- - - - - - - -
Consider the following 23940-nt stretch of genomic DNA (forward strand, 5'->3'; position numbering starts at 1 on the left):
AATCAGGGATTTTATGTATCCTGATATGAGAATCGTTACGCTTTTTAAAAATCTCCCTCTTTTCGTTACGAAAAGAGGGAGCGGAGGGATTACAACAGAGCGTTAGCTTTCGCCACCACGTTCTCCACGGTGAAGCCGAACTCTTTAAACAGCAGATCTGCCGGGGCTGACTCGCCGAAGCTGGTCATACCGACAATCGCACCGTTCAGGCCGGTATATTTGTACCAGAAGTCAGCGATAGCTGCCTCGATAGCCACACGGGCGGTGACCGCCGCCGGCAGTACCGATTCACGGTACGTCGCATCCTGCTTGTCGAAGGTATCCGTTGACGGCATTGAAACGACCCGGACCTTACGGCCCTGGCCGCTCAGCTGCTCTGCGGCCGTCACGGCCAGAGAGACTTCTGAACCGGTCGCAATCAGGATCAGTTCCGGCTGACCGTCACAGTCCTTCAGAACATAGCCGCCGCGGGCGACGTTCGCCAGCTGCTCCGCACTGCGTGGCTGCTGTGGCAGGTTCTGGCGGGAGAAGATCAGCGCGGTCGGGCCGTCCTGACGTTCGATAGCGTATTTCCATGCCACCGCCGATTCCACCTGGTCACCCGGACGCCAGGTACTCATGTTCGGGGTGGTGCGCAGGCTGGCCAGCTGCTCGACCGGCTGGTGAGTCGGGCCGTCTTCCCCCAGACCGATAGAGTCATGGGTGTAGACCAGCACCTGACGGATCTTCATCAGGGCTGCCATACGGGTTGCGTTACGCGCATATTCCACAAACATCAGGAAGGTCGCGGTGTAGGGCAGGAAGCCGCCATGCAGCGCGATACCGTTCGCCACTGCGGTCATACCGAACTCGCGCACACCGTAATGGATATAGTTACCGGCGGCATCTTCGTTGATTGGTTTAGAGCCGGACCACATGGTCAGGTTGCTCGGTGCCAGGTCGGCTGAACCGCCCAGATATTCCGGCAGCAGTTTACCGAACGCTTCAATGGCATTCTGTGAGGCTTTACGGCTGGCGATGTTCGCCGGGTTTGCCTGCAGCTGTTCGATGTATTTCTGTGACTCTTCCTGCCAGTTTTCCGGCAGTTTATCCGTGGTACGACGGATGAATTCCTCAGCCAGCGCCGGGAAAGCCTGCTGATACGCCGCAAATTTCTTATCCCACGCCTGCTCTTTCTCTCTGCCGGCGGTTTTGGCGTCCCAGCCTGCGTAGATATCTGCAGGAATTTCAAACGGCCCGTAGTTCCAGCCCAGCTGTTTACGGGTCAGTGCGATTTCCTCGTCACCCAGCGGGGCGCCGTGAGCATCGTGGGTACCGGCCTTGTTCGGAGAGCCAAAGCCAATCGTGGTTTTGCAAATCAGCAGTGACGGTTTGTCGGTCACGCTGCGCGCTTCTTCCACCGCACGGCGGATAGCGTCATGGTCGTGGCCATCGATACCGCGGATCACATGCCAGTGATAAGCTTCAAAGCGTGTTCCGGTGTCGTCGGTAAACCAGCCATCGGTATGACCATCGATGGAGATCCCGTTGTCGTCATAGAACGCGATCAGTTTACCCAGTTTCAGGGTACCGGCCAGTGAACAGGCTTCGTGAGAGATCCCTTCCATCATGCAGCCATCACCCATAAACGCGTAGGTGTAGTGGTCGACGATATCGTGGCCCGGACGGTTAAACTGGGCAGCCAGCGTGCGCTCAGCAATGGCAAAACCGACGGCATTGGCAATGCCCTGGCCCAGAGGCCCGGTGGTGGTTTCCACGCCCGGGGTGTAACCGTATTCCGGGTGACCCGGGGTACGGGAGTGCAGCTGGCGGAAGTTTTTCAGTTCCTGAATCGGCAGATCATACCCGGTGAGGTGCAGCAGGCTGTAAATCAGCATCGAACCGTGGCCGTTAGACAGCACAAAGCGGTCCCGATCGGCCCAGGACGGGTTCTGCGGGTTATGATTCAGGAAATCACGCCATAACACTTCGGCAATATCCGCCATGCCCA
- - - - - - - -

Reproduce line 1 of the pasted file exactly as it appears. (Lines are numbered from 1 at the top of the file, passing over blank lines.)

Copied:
Consider the following 23940-nt stretch of genomic DNA (forward strand, 5'->3'; position numbering starts at 1 on the left):